HPV infections are very common so while having a healthy lifestyle can help your body to protect itself from HPV, the only way to entirely avoid having the virus is abstinence. Yeah, probably not a popular option for most people&hellip..

So where does being healthy come in? Your immune system is responsible for fighting off HPV infection, so the healthier it is the more effectively it can do its job. Eating well, exercising, and, most importantly, not taking up or stopping smoking can all help. However, HPV can affect anyone who is sexually active, even very healthy people, so you can&rsquot fully reduce your chance of getting it no matter how many green juices you drink and yoga classes you go to.

7. HPV doesn&rsquot affect LGBT+ people

It&rsquos a common myth that HPV only affects straight people &ndash in fact according to the LGBT Foundation, 17.8% of lesbian, gay and bisexual (LGB) women of eligible screening age have never been for cervical screening. If you&rsquove ever had sexual contact of any kind, then you are at risk of getting HPV. This includes oral sex and anal sex, not just penis-in-vagina sex. It&rsquos less common, but HPV can also be transmitted via sharing sex toys, or through any kind of intimate touching. HPV doesn&rsquot discriminate &ndash regardless of your gender identity or sexual orientation, you might pick it up along the way.

8. If you use a condom you won&rsquot get HPV

Not true, sadly. Wearing condoms will reduce your risk of getting the virus, but because HPV can live on the skin in and around the whole genital area, it won't all be covered by a condom. HPV can therefore be transmitted through sexual contact of any kind including any touching or genital to genital contact, as well as oral, vaginal and anal sex.

9. There&rsquos no relationship between smoking and HPV infection

Smoking is actually a major risk factor for developing cervical cancer. If you smoke, your immune system around the cells of the cervix may be weakened, making it harder for the body to prevent and clear high-risk HPV infections which could cause abnormal cells to develop.

10. The HPV vaccine means you won&rsquot get HPV

If you have had the HPV vaccination you are protected against at least 70% of cancer causing HPV strains, but you're absolutely not fully protected. Attending smear tests is just as important if you have been vaccinated or not as it will detect abnormalities caused by other types of HPV.

While it's true that HPV causes cervical cancer which is a woman&rsquos disease, it can also lead to penile, anal, and head and neck cancers (among others). All genders have a head and a neck, so both male and females should be protected by vaccination from HPV and should remember to be aware of the effects of infection.

12. If you have HPV you will probably get cancer

It is true that 99.7% of all cervical cancers are caused by HPV, but that doesn't mean that 99.7% of people with HPV will get cancer. Far from it most people will have HPV without any problem. In order to protect yourself you should make sure you attend your smear tests when invited, get the HPV vaccination if you're eligible, and make sure you know the signs and symptoms of cervical cancer. And don't forget to visit your GP if you are concerned.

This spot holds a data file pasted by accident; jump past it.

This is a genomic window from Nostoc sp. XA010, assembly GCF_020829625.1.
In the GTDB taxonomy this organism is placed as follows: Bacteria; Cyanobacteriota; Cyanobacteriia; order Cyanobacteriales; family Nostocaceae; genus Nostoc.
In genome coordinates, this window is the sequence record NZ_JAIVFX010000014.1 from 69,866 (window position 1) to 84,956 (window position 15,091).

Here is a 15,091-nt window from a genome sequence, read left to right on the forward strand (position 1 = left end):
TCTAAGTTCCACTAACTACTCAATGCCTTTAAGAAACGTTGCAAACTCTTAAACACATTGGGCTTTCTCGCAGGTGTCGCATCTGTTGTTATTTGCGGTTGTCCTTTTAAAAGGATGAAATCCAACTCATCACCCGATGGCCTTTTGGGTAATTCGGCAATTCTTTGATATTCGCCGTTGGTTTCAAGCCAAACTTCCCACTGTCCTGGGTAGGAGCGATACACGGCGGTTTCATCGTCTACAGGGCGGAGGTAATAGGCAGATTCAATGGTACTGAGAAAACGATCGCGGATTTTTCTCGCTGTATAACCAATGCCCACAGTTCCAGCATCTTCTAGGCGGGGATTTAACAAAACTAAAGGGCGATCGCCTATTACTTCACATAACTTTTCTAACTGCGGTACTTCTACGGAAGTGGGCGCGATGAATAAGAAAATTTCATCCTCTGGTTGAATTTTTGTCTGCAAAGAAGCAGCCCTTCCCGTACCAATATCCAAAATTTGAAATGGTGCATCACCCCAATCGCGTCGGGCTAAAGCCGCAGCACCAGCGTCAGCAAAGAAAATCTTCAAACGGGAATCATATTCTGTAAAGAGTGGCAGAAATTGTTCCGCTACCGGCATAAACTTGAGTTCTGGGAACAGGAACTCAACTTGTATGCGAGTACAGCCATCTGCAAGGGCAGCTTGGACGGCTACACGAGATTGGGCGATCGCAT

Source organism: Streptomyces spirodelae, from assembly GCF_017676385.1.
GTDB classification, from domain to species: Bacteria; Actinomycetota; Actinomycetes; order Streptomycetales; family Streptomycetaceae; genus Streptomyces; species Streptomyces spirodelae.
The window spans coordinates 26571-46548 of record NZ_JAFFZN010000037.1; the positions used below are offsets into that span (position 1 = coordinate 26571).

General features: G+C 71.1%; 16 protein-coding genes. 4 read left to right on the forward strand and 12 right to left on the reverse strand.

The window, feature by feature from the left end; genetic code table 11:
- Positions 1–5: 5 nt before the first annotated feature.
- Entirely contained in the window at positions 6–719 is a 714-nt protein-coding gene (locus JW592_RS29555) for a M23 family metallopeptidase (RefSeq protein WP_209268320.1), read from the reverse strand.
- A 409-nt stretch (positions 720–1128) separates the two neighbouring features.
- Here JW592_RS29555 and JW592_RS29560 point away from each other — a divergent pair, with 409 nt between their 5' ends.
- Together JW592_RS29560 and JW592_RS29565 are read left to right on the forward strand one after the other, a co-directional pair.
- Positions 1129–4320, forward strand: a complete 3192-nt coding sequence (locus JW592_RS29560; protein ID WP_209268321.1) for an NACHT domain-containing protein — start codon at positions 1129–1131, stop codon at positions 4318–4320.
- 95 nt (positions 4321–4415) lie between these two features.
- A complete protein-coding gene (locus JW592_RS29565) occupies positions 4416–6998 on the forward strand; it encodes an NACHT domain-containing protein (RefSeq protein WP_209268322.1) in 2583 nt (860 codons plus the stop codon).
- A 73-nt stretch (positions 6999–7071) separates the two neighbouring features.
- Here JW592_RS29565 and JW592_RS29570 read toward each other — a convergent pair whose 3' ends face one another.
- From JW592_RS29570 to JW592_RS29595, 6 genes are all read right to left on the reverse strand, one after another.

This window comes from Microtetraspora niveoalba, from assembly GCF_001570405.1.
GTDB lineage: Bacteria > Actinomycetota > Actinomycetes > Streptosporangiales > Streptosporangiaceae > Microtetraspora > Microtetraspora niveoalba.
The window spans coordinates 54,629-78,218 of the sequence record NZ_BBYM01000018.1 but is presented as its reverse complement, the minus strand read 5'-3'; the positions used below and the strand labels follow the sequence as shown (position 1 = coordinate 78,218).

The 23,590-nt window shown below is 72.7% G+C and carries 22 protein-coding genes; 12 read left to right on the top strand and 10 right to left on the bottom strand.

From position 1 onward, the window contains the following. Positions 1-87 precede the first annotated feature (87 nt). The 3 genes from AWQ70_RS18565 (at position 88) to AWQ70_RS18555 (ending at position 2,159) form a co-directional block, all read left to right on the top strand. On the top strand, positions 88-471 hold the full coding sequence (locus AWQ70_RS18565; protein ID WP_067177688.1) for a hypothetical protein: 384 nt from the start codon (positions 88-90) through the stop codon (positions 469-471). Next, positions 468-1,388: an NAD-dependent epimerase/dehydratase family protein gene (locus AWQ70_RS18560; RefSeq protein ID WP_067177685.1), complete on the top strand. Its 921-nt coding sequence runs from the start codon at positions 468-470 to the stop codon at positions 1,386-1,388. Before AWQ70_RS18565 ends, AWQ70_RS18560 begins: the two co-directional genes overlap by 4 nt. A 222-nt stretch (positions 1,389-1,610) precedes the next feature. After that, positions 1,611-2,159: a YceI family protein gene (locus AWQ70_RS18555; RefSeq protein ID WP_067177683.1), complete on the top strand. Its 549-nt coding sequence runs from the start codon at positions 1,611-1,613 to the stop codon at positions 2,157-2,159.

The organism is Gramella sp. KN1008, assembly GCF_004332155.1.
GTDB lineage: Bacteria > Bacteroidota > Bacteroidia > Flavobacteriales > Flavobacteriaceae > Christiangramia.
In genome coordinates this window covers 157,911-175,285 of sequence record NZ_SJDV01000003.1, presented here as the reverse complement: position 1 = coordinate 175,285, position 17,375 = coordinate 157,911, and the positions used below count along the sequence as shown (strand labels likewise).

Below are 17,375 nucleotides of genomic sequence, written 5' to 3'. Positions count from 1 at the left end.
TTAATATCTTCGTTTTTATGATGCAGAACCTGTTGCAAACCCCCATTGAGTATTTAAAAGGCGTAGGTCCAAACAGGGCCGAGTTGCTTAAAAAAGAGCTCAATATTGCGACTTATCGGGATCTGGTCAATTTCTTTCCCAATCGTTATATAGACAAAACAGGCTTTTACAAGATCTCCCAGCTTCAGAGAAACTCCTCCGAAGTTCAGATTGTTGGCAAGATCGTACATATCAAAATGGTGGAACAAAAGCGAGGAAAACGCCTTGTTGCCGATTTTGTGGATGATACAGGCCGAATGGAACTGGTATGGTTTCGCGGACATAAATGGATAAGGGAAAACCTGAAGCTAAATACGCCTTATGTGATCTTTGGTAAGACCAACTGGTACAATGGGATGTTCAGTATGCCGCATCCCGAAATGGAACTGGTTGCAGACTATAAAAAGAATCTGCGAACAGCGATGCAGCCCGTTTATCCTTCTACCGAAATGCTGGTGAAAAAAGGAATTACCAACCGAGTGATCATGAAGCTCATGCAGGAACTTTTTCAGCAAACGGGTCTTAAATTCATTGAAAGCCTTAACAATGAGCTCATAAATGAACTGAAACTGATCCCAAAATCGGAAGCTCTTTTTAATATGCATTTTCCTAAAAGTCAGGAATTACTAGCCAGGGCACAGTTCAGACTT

Over 3,000 women are diagnosed with cervical cancer each year, but if more women understand the steps they can take to reduce their risk, one day it could be a disease of the past. Watch this video to learn more:

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MOLECULAR PATHOGENESIS

Whereas the development of AIDS related malignancies such as Kaposi's sarcoma and non-Hodgkin's lymphoma are attributable to immune deficiency, the relation between HIV and cervical cancer is more complex. Some authors have commented on the lack of a significant difference regarding the severity of neoplasia in asymptomatic HIV positive women and those with AIDS.

Cervical cancer has long been associated with HPV infection. Undermining of the cell cycle checkpoints through the actions of the E6 and E7 proteins interacting with p53 and pRb, respectively, is well known. 6 However, this alone is insufficient to cause cervical cancer, and other carcinogens and further genetic changes are required for disease progression.

Pathways of tumour progression

Two pathways of tumorigenesis have been postulated. The first is the loss of tumour suppressor genes, referred to as the loss of heterozygosity (LOH) pathway, and the other involves genetic instability at the microsatellite loci. This instability is believed to arise as a result of defects in the mismatch repair (MMR) genes, making them unable to repair slippage errors that occur during replication. However, loss of cell cycle checkpoints could also cause this instability. Lazo reviewed the studies conducted on this and states that of 344 cases, only 28 display microsatellite instability (MSI) (8%). 35 Thus, in cervical cancer, the loss of tumour suppressor genes seems to be the usual pathway of progression. LOH has also consistently been detected at specific loci such as 3p14.1–p22, 4p16, 6p21, 3p25, and 17p13.3. 36– 38 This has led to rampant speculation as to candidate tumour suppressor genes. An increased rate of MSI has been described in several HIV related malignancies including Kaposi's sarcoma, non-Hodgkin's lymphoma, anal intraepithelial neoplasia, and HIV associated lung cancers. 39 A significantly higher frequency of MSI has also been observed in HIV related CIN lesions, and these changes were found to be independent of CD4 counts. 40 Similar HPV subtypes were found in both HIV positive and sporadic CIN lesions, and there was no difference in the frequency of high risk HPV positive and high risk HPV negative CIN lesions. Thus, these changes appear to be independent of HPV type and HIV induced immune suppression. In addition, the pathogenesis of the increasing incidence and more aggressive behaviour of cervical lesions in HIV positive patients seem to be mirrored by a different tumour pathway.